\subsection{Fourth step}
Combine the observations from Subsections \ref{1st}, \ref{2nd}, and \ref{3rd}. Completes the proof this does.
\section{Concluding Remarks}
Do. Or do not. There is no try.
\end{document}

As Yoda shows us, referencing a section is a two-stage affair.

  • First add \label{blah} after the section tag you want to reference.
  • Then write \ref{blah} where you want the reference to be.

$\mathrm{\LaTeX}$ magically sorts the numbering out. Thus if you later reorder the sections, or add a new one, the reference \ref{blah} will always point to the section with the \label{blah} tag, even if the numbering changes.

Pro Tip: It doesn't matter what you use as a label. Similarly to naming variables in programming, it is helpful to give the reference a name that will help you to easily identify it later. Thus if, for example, you have a section titled Historical Remarks in your thesis, a label such as \label{historical} would be better than \label{section14} or \label{another-boring-bit}.

Note also in this example we wrote \date{} in the preamble but did not specify an actual date. By leaving it empty we are simply telling $\mathrm{\LaTeX}$ not to print the date.

Yoda had two hierarchical levels in his thesis: sections, and subsections. In fact, $\mathrm{\LaTeX}$ recognises six different levels:

Name $\mathrm{\LaTeX}$ code What it looks like
Part \part{} Part I, Part II, ...
Section \section{} Section 1
Subsection \subsection{} Section 1.1
Subsubsection \subsubsection{} Section 1.1.1
Paragraph \paragraph{} No number
Subparagraph \subparagraph{} No number, indented
  • A \paragraph{} or \subparagraph{} heading will not appear in the Table of Contents (more on this in a later lecture).
  • If one uses a different documentclass then additional options are available. For example, \documentclass{book} has a heading \chapter{} which comes between \part{} and \section{} in the hierarchy.

Here is an example of all of these headings at work.

\documentclass{article}
\begin{document}
\part{Opening}
\section{Introduction}
We begin with a historical digression.
\subsection{The work of Gauss}
Gauss was a wonderful mathematician.
\subsubsection{Gauss's childhood}
He was smarter than you by the time he was 4. 
\paragraph{An anecdote}
When he was seven Gauss wowed his teachers by correctly computing $1 + 2 + \ldots + 99 + 100$ in his head. Can you do this?
\subparagraph{But how?} 
Easy peasy. We just add all the numbers up one-by-one and try not to lose count. \textit{Deep breath.} 1 + 2 = 3, 3 + 3 = 6, 6 + 4 = 10, 10 + 5 = 15, 15 + 6 = \ldots D'oh! Lost count already.
\end{document}

Referencing Equations

It is also useful to be able to number a displayed equation. This will be our first use of the amsmath package.

To reference an equation one needs to slightly change the syntax for displayed math mode. Instead of using \[ ... \] (or any of the other variants), one uses \begin{equation} ... \end{equation}, and then the reference itself is invoked by \eqref.  

\documentclass{article}
\usepackage{amsmath}
\begin{document}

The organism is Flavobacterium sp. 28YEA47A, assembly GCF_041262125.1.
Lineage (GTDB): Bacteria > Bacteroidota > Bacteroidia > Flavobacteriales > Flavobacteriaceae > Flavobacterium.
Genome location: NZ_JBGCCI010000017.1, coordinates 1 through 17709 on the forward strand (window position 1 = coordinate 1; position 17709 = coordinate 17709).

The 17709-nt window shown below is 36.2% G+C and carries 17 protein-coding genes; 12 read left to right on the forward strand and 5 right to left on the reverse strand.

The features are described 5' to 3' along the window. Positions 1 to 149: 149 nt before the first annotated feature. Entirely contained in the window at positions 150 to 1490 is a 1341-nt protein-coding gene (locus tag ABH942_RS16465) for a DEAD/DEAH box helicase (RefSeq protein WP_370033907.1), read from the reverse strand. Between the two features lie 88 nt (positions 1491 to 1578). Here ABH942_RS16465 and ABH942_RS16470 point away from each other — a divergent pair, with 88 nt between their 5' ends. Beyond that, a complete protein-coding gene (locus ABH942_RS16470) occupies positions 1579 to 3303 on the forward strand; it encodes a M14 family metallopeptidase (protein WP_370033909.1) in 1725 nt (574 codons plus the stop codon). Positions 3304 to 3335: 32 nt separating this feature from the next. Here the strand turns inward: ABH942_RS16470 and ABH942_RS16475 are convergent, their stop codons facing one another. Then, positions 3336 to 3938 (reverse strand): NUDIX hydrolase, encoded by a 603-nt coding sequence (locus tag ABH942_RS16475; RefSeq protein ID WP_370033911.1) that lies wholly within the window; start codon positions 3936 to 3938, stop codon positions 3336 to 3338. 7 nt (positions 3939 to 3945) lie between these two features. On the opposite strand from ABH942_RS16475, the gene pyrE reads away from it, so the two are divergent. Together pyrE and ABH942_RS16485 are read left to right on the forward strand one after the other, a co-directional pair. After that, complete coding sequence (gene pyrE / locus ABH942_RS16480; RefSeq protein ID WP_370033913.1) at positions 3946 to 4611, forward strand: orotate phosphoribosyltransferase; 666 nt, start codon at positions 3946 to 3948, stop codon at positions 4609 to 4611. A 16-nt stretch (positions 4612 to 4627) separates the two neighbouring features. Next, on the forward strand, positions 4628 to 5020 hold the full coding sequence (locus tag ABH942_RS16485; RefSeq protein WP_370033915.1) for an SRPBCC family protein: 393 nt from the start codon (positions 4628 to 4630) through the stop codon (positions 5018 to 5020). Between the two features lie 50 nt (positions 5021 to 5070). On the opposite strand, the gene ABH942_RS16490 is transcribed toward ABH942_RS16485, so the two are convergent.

The following equation is called \textit{Euler's Identity}:
\begin{equation}
\label{nice}
e^{i \pi} + 1 = 0.
\end{equation}
Equation \eqref{nice} is often regarded as ``the greatest equation ever''.  
\end{document}

Again, $\mathrm{\LaTeX}$ sorts the numbering out automatically. Using \eqref instead of \ref surrounds the reference in parentheses, which helps distinguish references to equations from other references.

Note also one other important feature of this last snippet. To write quotation marks in $\mathrm{\LaTeX}$, you cannot just type normal quotation marks: “  ”

Instead, you must type two backticks `` to open the quote, and then two apostrophes '' to close the quote.

By default, equations are numbered consecutively, starting at (1). You may prefer that equations are numbered according to section, so that the second equation in Section 3 is labelled as (3.2). This can be achieved by adding the command \numberwithin{equation}{section} to the preamble. Compare:

The code for the left-hand picture is here:

\documentclass{article}
\usepackage{amsmath}
% \numberwithin{equation}{section} 
% Remove the % from the line above to get the right-hand picture
\begin{document}
\section{Introduction}
In this paper we prove that 
\begin{equation}
\label{wow}
2 = \text{window}.
\end{equation}
\section{Proof}
We start from the well-known fact that
\begin{equation}
\label{easy}
1 + 1 = 2.
\end{equation}
Next, we recall the visually self-evident fact that
\begin{equation}
\label{draw-a-picture}
1 + 1 = \text{window}. 
\end{equation}
Then by combining \eqref{easy} with \eqref{draw-a-picture} with obtain \eqref{wow}. 
\end{document}

Observe that the third and fourth lines begins with a %. This tells $\mathrm{\LaTeX}$ to ignore those lines. This is a useful way to write “comments” to yourself (and possibly your coauthors) that won't get printed. If one removes the % from the third line then the new command \numberwithin{equation}{section} is seen by $\mathrm{\LaTeX}$, and this results in the numbering seen in the right-hand picture.

Another important thing to notice in this code snippet is that to produce “window” inside a math environment, we had to first re-enter text mode. This is done by \text{}. If we omitted this then the the letters of window would be italic and spaced incorrectly. The command \text{} requires amsmath.

The command \numberwithin{equation}{section} is only scratching the surface. Every single aspect of the numbering can be customised to your heart's content—for instance, you might want to label your equations with hieroglyphs and have them reset each time you reach a section which is divisible by 23[1]. We will discuss these customisations in a later lecture.


  1. Please do not do this. Whoever is responsible for reading your work will not be amused. ↩︎

Will the fun ever end?